• lewie September 14, 2012, 10:31 am

    You should add that these are Pilgrim geese which are noted for their placid nature….Other breeds of geese may not let you pick them up so easily. and most are bigger birds. Pilgrims are also quite rare and are worth keeping for that reason. They also need deeper water to mate on.. they can’t mate on land.

  • Hazel September 14, 2012, 4:17 pm

    Oh, Linda, now you have made me want some. We don’t have a dam though, DAMN! We do have the creek, but I suppose they don’t like flowing water so much. *sigh*

  • cityhippyfarmgirl September 15, 2012, 6:38 am

    Linda, I loved this post. I’m miles off from getting geese but just reading from your experience of them makes me ponder goose thoughts…
    (and love the fact that you have a goose named Trevor 🙂

  • Corrin September 15, 2012, 6:55 am

    Thanks Linda, I’m glad I asked.

  • Elizabeth September 15, 2012, 5:46 pm

    They are so beautiful!! I’ve always wanted ducks but maybe it’s geese I really want.

  • Louise September 16, 2012, 9:15 am

    Thanks so much for this, they are lovely photos and obviously great additions to your garden.

  • Joy September 22, 2012, 3:44 pm

    I loved this post and have often thought about geese but tales of “killer geese” who do guard dog duties has put me off. I am wondering, as we have wild ducks on our dam all the time, would they get on? Also do they go to “roost” in the evening like the chookies do? Sorry I’m a bit late commenting on this. Joy

  • Linda September 22, 2012, 4:45 pm

    Hi Joy, our geese get along fine with our ducks, and also (unfortunately) with the wild brush turkeys. The whole lot come up to be fed together and lately the ducks and the geese have been laying in the same nest. Our geese sleep on the dam, feet tucked up and head under a wing. In wild weather they get under the house, which we don’t like both because they are vulnerable to foxes there but also because they wake us up. Only Jackie likes the actual goose house, and she has laid her eggs in there all spring, but goannas can get in and they have been stealing her eggs every day. I have heard of aggressive geese. In fact we first got them imagining that they might stand in for guard dogs and chase off goannas. But ours are way too tolerant for that.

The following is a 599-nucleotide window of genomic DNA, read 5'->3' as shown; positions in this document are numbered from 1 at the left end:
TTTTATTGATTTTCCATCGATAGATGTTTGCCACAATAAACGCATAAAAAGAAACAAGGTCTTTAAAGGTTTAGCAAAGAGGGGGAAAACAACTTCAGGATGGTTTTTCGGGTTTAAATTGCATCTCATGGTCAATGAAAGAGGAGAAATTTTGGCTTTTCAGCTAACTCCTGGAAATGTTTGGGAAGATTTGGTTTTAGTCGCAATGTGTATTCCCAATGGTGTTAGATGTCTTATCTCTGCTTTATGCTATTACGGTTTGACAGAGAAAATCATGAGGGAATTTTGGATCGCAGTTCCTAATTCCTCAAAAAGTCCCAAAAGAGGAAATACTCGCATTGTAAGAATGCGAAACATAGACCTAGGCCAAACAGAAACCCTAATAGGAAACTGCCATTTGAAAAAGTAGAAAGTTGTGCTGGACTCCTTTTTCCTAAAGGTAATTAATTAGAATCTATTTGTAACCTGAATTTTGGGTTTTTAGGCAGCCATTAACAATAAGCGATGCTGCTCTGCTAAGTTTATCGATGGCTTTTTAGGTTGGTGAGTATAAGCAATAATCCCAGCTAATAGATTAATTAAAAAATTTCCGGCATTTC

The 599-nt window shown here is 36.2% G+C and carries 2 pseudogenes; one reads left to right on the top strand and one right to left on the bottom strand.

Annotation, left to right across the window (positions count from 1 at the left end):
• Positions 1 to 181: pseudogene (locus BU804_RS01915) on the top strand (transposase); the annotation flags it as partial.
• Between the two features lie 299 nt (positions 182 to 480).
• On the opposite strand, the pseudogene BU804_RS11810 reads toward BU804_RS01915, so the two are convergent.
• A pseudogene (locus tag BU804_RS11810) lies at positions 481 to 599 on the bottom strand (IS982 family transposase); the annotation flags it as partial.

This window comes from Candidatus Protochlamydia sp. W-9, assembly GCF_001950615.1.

• Pat October 6, 2012, 12:45 am

    It sadden to have to say that today we lost one of our goslings to a tick also. I would have thought the mothers would clean the young ones but I guess they only pick the ticks from the ground. We hav locked them in our one and only chook to see if this prevents the tick. Our chook is in a small bird type aviary, so heres hoping. Unfortunately it is past midnight as I write this and the geese are all still letting me know and the neighbours as well that the goslings are not under their care. Poor things and I am just trying to be kind.

  • Linda October 7, 2012, 7:19 am

    Hi Pat, we let our goslings range with the geese, but checked them for ticks every day. We rigged up a little barrier where we could feed them to get them in so it was possible to catch them. The parents stood outside and kicked up a stink, but they seemed to get the idea that it was for the babies’ good. They are such diligent parents though, aren’t they.

  • Michelle Abbott April 17, 2018, 9:25 pm

    I feed my goosling garlic powder In their feed after losing three young ones and it seems to have worked as after the first few doses the rest survived last summer. Not sure if it was the garlic but I will continue next summer just in case.